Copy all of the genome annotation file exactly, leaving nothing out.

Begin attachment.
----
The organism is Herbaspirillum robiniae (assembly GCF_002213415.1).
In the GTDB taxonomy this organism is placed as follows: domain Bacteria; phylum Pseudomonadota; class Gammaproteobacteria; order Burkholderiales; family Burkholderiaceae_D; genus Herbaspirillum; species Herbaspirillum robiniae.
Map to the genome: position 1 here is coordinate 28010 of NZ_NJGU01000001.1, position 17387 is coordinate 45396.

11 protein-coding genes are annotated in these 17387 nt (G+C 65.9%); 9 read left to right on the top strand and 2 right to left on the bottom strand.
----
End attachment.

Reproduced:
The organism is Herbaspirillum robiniae (assembly GCF_002213415.1).
In the GTDB taxonomy this organism is placed as follows: domain Bacteria; phylum Pseudomonadota; class Gammaproteobacteria; order Burkholderiales; family Burkholderiaceae_D; genus Herbaspirillum; species Herbaspirillum robiniae.
Map to the genome: position 1 here is coordinate 28010 of NZ_NJGU01000001.1, position 17387 is coordinate 45396.

11 protein-coding genes are annotated in these 17387 nt (G+C 65.9%); 9 read left to right on the top strand and 2 right to left on the bottom strand.